For example, we saw the spirit of creativity Todd Best fosters in his company, Best Builders. He employs 30 in-house carpenters and other experts rather than subcontracting as many in the industry do. “I want my guys to express their creativity through what they build,” Best said. “If they have a good idea, I want to hear about it. So I want to nurture and feed that desire to do something really out of the ordinary.”

Jim Paquette of Gemstone Masonry & Landscaping, who built the two piazzas, has been a pioneer of creative design in Vancouver. He has curated rare, top-quality products from around the world, introducing to Vancouver thousands of new options for building luxury indoor and outdoor spaces. His 4,000-square-foot boutique-style showroom is the biggest showroom in North America in its industry.

Oussi featured a handmade classical living room set;
A European garden framed the Italian piazza, bathed in the light coming in from BC Place’s retractable roof.

Ken Toews and Peter Streiling of Rockridge Fine Homes also worked tirelessly on the show, bringing with them their expertise in local West Coast Contemporary style and their attention to fine details — qualities that make them award-winning luxury home builders.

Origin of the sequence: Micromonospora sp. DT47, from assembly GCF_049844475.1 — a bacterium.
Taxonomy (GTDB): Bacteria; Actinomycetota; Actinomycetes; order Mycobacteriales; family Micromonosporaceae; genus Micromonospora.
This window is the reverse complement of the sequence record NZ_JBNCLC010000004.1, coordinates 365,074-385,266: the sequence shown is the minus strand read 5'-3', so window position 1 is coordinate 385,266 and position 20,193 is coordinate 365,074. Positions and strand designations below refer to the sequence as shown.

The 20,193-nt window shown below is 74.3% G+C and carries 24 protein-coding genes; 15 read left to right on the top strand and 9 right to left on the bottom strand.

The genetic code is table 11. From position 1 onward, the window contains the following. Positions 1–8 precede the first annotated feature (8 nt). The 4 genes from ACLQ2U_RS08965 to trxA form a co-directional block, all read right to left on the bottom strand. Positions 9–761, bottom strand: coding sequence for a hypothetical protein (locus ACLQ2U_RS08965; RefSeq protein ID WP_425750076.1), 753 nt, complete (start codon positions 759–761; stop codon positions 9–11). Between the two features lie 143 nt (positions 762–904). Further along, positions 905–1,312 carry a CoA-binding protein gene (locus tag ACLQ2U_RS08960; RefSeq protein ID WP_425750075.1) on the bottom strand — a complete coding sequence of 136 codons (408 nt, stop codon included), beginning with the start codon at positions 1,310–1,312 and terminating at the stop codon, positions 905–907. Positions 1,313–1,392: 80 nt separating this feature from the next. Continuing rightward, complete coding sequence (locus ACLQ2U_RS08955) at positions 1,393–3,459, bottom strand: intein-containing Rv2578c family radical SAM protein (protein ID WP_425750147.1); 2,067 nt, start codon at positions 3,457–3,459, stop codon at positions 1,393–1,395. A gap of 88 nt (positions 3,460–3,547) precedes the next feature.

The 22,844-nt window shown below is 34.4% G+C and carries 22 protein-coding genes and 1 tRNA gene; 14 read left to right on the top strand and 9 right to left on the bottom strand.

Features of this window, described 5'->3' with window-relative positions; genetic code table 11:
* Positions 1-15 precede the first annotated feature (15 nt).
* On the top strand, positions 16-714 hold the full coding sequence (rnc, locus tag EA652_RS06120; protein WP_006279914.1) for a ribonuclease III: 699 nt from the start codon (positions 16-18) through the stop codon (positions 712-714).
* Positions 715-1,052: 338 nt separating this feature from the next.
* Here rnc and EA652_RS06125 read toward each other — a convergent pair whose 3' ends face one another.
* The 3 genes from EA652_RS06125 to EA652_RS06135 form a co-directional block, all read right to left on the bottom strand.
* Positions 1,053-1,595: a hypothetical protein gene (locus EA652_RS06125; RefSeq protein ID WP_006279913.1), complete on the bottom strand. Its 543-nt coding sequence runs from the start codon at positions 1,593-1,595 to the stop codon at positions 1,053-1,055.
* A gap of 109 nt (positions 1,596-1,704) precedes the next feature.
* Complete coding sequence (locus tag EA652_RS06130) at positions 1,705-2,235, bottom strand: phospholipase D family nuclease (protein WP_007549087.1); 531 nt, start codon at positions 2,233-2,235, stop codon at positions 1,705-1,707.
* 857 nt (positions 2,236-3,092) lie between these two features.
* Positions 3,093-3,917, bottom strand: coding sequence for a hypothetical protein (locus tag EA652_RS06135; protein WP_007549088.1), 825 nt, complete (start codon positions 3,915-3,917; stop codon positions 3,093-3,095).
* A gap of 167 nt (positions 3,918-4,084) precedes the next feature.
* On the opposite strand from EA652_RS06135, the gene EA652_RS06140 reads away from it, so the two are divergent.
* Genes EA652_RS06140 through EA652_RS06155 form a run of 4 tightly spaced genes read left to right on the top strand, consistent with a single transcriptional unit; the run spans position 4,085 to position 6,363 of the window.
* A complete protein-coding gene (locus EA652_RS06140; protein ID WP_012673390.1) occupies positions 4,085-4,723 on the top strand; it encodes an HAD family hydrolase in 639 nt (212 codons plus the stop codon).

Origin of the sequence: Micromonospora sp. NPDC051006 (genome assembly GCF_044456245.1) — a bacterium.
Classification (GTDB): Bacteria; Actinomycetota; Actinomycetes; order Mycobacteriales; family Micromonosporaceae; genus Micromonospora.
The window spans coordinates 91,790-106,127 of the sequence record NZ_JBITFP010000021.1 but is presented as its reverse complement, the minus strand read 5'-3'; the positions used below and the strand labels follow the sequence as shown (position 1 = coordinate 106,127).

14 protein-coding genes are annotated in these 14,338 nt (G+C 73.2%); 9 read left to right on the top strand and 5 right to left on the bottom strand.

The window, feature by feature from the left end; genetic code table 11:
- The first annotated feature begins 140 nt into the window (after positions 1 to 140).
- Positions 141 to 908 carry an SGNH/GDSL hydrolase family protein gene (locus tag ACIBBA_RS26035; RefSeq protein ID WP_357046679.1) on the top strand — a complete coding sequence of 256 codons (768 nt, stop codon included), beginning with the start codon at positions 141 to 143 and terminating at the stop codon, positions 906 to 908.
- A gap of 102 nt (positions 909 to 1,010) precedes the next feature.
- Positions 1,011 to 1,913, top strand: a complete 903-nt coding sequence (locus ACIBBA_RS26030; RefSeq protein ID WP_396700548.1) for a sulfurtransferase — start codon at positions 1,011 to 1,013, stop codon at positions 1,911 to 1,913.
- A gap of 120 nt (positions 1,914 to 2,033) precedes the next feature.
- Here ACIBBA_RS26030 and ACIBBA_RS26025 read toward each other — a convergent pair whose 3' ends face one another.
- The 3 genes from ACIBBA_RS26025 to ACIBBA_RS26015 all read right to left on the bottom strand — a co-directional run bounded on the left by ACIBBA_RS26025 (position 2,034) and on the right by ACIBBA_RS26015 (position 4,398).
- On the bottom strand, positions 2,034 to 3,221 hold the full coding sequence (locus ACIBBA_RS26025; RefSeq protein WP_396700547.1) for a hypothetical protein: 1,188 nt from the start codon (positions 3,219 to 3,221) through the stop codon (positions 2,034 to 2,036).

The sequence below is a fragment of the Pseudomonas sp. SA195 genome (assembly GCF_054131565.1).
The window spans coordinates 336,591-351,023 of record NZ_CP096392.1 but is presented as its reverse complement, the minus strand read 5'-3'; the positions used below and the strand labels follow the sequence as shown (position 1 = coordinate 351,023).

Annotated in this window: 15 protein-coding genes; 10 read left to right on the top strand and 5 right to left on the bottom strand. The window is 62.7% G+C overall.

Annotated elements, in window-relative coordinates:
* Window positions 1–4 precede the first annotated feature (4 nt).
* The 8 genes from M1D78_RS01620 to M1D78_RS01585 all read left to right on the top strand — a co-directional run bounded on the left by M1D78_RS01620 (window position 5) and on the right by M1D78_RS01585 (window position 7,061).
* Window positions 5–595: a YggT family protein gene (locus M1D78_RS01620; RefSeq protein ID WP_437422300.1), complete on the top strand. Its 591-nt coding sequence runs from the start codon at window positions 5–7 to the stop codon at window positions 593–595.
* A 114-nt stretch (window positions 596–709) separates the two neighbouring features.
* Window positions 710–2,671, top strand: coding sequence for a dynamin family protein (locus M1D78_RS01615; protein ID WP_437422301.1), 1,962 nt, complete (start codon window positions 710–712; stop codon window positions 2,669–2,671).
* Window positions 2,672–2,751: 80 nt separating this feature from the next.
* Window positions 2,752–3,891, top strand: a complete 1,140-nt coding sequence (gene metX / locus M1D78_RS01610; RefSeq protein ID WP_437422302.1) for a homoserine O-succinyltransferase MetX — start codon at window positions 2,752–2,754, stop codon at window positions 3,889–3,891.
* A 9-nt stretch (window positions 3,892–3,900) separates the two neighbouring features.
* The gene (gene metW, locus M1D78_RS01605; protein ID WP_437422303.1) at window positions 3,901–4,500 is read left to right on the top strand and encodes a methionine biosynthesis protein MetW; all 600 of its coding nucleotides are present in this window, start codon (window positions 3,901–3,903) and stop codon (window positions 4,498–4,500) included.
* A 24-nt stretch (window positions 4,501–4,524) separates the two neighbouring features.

Designers and builders paired up with exhibitors to create the booths, making for unique collaborations. Ambience of Eden designed a booth for Italian luxury linen-maker Frette, including a “living wall” made by Nature By Design. The wall feature made of living plants emanated a botanical air above a bed draped in Frette linens, the kind of linens that have covered the beds of European royalty for centuries.

Kalu Interiors created a booth for Karice Lighting, a space reminiscent of Leonardo da Vinci’s study. Its brass components had an old-world feel, and the reflective gold wall coverings accentuated the booth’s centrepiece — a lighting masterpiece created by Karice specifically for the show and inspired by Da Vinci.

One-of-a-kind pieces

Designer and Karice co-owner Maurice Dery was inspired by our Renaissance theme to envision a lighting fixture that Da Vinci might create if he had access to modern materials. Dery’s fixture uses a pulley combined with mirrors and a magnifying glass to create a dynamic play of light.

Kisendo’s booth reflected a Japanese aesthetic and minimalist style;
Ancient Art of Stone’s back-lit onyx bar was among the pieces it featured at the show.
Gilroy Stained Glass created Renaissance, a custom piece inspired by our show’s theme;

“The light fixture is interactive,” Dery said. “You are able to move the direction of your light through gears and chains.”

Many exhibitors created unique pieces exclusively for the show, and guests had the opportunity to speak with the artisans about the creative processes behind these works.